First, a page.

Tags » Charlie Kaufman

DVD Review: 'Anomalisa'

You go to Google and look up this disorder and you get, “The Fregoli delusion, or the delusion of doubles, a rare disorder in which a person holds a delusional belief that different people are in fact a single person who changes appearance or is in disguise.” Screenwriter Charlie Kaufman liked that as a concept, became fascinated by it, and it led to his writing 2015’s “Anomalisa,” a stop-motion adult animated comedy-drama film directed and produced by Kaufman and Duke Johnson, based upon Kaufman’s 2005 play of the same name. 560 more words


Inspirational Writing Advice from Charlie Kaufman

Charlie Kaufman is one of modern cinema’s most celebrated writers, with work including surreal fantasy Being John Malkovich, cerebral sci-fi Eternal Sunshine of the Spotless Mind, comedy drama Adaptation and extraordinary animation Anomalisa. 18 more words


Best Writing Movies

I’ve been thinking about the writing process once again, specifically my writing process.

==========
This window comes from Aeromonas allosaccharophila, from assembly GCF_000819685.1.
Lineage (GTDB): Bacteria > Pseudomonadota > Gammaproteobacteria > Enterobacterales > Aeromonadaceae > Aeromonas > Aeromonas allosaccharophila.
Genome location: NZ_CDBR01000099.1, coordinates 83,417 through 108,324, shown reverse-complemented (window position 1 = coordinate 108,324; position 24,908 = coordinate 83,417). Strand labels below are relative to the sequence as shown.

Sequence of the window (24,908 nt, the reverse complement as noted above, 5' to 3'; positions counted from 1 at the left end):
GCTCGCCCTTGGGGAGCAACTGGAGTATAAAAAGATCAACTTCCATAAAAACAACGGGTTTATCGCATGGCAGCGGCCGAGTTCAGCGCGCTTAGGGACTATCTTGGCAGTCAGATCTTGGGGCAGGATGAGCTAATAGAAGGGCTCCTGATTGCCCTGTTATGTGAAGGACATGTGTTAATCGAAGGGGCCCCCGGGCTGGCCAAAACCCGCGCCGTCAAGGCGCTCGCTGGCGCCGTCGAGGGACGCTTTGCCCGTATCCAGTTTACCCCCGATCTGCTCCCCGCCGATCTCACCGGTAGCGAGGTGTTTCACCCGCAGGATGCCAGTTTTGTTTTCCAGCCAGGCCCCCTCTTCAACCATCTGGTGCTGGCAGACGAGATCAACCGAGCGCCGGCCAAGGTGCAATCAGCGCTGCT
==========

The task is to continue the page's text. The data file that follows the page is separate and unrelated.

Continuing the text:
Catching a piece of ‘Mike & Molly’ triggered the thinking. Molly, as a teacher, decides to write, and quickly and seemingly easily writes a book, finds a publisher, gets it published and so on. 771 more words


Mary and Max

Mary (Toni Collette) is an 8-year-old living in Melbourne; Max (Philip Seymour Hoffman) is a 44-year-old New Yorker. The two become unlikely pen pals in this Australian animation. 214 more words


Review: Anomalisa

What an incredibly moving, compelling and strange experience this was.

Michael Stone is a writer successful in the field of retail and sales but is suffering from a crippling sense of apathy and loneliness in what to him is an incredibly mundane existence. 448 more words


Anomalisa (DVD)

This beautifully animated work brushes with many questions about life, relationships and the value we place on individuals. 504 more words


The Scoreboard: 'None of Them Are You' Carter Burwell - Anomalisa (2015)

What’s in a film soundtrack? Sometimes it’s so bland you barely notice it, sometimes it’s so forced in your face you can’t help notice it, but then sometimes it’s that perfect accompaniment that takes the cinematic experience to a special place. 210 more words